• Suzan Johnson Cook to resign as religious freedom ambassador

  • BELARUS: Why is Catholic priest still detained by KGB secret police?

  • Q&A: What Court Decision on Use of ‘Allah’ Means for Malaysia

  • The Surprising Story Of 'Thomas Jefferson's Qur'an'

  • Religious tension runs deep for Vietnam’s minorities

  • Malala Yousafzai wins EU's Sakharov human rights prize

  • Religious liberty takes center stage in diplomacy with Iran

  • Turban row: Sikh NGO wins case against France at UN

  • Vietnam Lets Churches Thrive, but Keeps Control

  • KAZAKHSTAN: Pastor to be transferred from prison to house arrest

  • Kenya Salvation Army Church Torched; Four Killed

  • Chinese activist Chen Guangcheng gets U.S. platform to promote human rights

  • Orthodox leader calls for end Christians' persecution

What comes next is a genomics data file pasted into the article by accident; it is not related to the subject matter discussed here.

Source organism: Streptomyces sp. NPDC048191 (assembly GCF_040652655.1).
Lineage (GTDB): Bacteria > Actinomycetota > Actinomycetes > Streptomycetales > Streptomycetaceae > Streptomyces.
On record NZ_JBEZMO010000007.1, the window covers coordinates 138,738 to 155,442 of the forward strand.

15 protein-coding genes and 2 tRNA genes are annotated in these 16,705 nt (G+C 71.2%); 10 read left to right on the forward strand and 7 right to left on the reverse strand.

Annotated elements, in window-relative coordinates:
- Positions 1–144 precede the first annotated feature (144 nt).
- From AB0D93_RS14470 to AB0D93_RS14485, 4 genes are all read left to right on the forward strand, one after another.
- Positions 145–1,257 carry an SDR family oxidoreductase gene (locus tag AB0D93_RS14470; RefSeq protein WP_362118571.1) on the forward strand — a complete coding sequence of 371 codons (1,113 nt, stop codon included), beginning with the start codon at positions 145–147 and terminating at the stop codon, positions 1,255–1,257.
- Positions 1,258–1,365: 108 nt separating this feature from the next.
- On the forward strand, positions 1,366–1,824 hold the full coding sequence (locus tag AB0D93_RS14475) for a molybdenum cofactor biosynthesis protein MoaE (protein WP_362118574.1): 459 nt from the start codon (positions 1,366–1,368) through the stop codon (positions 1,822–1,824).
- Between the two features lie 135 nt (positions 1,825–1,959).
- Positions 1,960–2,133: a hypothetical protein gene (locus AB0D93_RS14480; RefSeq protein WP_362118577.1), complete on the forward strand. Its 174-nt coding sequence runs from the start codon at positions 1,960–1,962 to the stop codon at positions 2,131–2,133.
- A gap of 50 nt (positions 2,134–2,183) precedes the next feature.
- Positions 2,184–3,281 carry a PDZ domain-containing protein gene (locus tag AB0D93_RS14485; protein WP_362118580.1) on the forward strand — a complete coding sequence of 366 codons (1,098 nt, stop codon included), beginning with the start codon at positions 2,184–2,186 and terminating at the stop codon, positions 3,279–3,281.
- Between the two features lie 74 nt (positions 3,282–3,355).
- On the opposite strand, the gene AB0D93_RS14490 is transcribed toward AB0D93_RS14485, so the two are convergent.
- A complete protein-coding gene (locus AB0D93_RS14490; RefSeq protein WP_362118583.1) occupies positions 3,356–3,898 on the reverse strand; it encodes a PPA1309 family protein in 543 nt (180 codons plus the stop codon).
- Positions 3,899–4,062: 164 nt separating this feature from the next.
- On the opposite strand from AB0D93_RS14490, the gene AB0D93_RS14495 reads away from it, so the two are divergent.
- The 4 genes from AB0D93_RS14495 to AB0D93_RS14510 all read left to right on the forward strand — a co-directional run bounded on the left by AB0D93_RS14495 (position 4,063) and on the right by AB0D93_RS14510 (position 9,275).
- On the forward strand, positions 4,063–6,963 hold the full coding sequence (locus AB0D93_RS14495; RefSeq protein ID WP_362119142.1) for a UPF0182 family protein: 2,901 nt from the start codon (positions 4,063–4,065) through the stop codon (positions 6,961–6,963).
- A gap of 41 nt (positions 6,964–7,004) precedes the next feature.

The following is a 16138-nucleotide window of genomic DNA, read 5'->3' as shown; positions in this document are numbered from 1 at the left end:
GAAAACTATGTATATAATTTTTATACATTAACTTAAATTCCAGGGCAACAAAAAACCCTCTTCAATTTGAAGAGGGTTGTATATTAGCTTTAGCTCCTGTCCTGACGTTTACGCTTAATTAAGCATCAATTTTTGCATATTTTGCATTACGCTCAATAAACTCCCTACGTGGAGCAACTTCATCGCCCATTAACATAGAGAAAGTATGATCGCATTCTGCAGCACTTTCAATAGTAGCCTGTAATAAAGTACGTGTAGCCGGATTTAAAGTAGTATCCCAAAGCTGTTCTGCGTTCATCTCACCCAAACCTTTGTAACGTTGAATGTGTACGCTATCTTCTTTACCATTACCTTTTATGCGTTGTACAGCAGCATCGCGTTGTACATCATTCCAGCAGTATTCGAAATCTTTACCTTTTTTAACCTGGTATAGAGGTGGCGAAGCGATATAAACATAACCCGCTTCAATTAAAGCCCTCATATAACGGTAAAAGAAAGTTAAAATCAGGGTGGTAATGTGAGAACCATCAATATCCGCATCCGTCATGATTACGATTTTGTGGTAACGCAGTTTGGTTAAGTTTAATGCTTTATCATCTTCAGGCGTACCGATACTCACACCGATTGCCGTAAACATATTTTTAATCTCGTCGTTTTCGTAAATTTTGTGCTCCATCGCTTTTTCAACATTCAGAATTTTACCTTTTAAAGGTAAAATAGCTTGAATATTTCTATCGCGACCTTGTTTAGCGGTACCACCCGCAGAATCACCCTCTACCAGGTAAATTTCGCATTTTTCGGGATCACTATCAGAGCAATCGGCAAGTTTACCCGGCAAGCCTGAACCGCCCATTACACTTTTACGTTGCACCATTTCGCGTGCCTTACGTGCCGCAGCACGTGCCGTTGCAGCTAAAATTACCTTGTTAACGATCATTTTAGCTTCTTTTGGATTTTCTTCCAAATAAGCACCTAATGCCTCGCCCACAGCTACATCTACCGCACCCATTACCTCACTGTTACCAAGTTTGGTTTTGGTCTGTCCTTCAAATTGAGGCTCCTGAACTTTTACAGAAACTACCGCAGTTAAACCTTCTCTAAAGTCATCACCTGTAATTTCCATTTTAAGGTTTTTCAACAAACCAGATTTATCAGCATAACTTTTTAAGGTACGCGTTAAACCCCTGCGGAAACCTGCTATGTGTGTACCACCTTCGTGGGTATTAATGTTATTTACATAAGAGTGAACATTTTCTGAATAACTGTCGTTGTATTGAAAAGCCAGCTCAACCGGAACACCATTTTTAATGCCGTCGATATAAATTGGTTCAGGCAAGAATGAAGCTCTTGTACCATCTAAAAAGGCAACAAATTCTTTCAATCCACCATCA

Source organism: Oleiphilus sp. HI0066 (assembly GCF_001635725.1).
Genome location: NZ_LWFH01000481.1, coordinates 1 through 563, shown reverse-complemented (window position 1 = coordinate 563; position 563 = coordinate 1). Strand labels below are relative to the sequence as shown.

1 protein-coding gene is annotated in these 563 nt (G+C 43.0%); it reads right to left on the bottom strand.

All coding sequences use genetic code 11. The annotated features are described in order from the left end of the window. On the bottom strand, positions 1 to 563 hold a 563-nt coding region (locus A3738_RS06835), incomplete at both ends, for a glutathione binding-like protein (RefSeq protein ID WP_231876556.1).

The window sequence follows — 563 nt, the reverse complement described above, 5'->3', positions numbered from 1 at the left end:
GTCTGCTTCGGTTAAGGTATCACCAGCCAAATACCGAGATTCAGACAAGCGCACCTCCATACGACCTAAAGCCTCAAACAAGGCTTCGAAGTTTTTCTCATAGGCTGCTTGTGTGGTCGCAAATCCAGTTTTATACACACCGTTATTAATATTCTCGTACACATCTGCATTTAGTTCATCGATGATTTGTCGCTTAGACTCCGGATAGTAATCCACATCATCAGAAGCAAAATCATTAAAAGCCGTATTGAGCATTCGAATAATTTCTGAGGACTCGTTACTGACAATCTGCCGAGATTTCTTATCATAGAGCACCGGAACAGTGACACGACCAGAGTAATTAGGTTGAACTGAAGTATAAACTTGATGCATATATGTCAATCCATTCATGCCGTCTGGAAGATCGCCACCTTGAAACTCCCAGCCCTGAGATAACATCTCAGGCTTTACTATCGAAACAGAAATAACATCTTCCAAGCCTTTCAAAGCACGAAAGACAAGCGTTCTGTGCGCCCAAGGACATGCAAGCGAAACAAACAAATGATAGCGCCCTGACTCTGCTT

• Jewish groups slam Council of Europe Assembly resolution on circumcision

  • Opinion: Quebec’s coup d’etat against religious freedom

  • Small town, big impact: Supreme Court case could define religion’s role in public

  • European council passes anti-ritual circumcision resolution

  • Council of Muftis complain to U.S. reps about disrespect for Muslims in Russia

  • Woman, 94, killed as Buddhist rioters attack Muslim villages in western Myanmar

  • RUSSIA: What's wrong with "extremist" Koran translation?

  • Persecution against Christians increases in many parts of the world

  • How Promotion of Religious Freedom Can Help Prevent Extreme Violence